With so many factors working in its favor, Mass Effect 2 is the rare game that is so perfectly designed that both its predecessor and sequel suffer by comparison as a result. While the improvements of ME2 make it hard to go back to the original game, the scope and ambition of an entire cast that could be alive or dead at the end of the journey also neutered the third game, causing many of the best characters in the trilogy to be excised from the final leg of the trip.
Truly, Mass Effect 2 isn’t just one of the greatest science fiction games of all time, but one of the best science fiction experiences in any medium, full stop. Like The Empire Strikes Back before it, Mass Effect 2 is the best exemplar of its universe and what makes it compelling and worthwhile in general.
PAX South 2020 Hands-On: ‘Speaking Simulator,’ ‘Iron Danger,’ and ‘Wildermyth’
PAX South brought an extremely diverse lineup of games to San Antonio, and in this next roundup, it’s time to look at another diverse assortment of titles. These include Speaking Simulator, the surrealist take on the art of speaking, Wildermyth, a beautiful new RPG based on D&D, and Iron Danger, a surprisingly player-friendly take on roleplaying.
When asked why he was inspired to develop Speaking Simulator, the developer promptly responded, “I don’t know!” That was exactly what I felt while playing its demo at PAX. It left me mystified, amazed that it exists, overwhelmed by its complexity, and delighted with its absurdity. Speaking Simulator follows a highly advanced android tasked with assimilating into human society in order to gain world domination – and to do that, he’ll need to learn how to speak first. Players are thus tasked with controlling every aspect of this android’s face and guiding it through increasingly difficult social situations.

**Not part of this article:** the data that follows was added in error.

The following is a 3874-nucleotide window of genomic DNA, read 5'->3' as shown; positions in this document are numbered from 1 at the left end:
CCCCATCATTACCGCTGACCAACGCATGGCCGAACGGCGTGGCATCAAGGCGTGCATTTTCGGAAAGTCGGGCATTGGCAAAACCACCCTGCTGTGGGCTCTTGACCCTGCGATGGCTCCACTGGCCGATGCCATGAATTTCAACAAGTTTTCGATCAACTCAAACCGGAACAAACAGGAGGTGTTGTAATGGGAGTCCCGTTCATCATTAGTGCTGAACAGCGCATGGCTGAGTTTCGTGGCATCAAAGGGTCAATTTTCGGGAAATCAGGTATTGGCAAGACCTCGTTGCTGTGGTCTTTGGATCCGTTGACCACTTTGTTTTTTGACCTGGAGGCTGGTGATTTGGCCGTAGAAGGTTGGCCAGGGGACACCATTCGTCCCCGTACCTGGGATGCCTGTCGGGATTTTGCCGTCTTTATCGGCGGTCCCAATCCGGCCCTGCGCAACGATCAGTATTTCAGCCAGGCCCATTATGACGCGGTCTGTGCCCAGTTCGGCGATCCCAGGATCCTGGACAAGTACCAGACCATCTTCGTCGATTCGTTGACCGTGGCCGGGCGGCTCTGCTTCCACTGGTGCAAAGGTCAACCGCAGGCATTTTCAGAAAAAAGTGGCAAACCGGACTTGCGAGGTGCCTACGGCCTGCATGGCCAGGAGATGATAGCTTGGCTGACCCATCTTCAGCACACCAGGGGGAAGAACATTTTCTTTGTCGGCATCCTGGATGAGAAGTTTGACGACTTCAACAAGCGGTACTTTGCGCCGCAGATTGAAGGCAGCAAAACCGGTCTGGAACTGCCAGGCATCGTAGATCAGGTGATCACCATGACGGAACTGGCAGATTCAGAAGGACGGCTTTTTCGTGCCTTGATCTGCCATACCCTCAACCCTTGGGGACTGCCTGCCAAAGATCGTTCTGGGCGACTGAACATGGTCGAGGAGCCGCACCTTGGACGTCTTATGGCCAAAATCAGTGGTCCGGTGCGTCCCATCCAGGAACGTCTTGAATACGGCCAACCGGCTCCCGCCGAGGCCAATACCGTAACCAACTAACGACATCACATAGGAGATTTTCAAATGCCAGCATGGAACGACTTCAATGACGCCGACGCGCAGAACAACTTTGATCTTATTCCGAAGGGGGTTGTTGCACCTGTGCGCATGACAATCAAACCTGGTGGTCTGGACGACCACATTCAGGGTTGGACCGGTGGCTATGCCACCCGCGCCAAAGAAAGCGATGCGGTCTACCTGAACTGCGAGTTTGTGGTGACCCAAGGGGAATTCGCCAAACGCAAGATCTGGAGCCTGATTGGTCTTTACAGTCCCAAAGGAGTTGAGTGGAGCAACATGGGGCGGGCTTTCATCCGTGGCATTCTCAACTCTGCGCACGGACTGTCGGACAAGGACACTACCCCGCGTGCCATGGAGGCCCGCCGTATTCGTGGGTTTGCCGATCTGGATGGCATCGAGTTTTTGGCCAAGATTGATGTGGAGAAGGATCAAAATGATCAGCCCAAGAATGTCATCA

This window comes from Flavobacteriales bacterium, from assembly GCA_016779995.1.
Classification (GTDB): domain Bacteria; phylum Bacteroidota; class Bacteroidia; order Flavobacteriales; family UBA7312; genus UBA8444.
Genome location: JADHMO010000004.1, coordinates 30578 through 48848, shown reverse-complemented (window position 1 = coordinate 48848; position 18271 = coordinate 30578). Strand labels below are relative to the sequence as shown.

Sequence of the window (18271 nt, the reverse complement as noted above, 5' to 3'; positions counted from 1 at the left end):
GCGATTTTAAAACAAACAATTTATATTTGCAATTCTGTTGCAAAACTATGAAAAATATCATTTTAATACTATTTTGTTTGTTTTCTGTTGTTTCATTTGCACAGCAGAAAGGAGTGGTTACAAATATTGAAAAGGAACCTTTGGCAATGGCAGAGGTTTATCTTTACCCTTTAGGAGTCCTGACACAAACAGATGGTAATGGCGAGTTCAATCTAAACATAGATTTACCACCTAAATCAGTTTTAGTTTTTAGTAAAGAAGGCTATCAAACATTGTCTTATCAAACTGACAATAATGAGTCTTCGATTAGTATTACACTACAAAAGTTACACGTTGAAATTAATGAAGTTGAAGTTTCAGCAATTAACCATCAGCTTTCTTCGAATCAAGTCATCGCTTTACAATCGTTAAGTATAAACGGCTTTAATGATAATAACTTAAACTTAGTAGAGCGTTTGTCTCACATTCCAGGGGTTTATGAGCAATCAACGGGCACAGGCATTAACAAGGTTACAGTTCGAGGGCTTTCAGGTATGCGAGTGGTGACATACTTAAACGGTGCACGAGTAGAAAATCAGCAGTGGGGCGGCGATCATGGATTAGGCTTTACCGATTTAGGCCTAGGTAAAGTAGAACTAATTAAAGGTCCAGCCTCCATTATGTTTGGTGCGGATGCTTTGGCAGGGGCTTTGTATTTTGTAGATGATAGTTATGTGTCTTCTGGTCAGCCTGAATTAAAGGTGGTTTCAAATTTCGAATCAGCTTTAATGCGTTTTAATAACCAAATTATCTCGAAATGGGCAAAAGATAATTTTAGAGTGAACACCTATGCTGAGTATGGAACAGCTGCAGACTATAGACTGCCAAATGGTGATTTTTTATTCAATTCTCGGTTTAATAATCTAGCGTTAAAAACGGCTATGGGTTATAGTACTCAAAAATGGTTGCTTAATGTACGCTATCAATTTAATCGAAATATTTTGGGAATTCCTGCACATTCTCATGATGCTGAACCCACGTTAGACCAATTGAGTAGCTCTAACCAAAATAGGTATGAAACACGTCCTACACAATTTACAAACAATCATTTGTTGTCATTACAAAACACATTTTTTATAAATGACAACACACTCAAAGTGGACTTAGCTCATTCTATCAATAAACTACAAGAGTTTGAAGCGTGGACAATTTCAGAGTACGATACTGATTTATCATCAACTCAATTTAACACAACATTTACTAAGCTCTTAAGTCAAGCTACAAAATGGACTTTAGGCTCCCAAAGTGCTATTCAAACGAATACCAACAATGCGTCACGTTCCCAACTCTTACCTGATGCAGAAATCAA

Speaking is an awkward art for many people (including myself), and Speaking Simulator is just that: awkward. You can control nearly every aspect of the android’s face. You can move its tongue with the left stick and its jaw with the right, while manipulating its facial expression, eyebrows, and more with other buttons. This leads to a delicate balancing act where complete control feels just barely out of reach so that you must always be alert and able to sufficiently direct your mechanical face.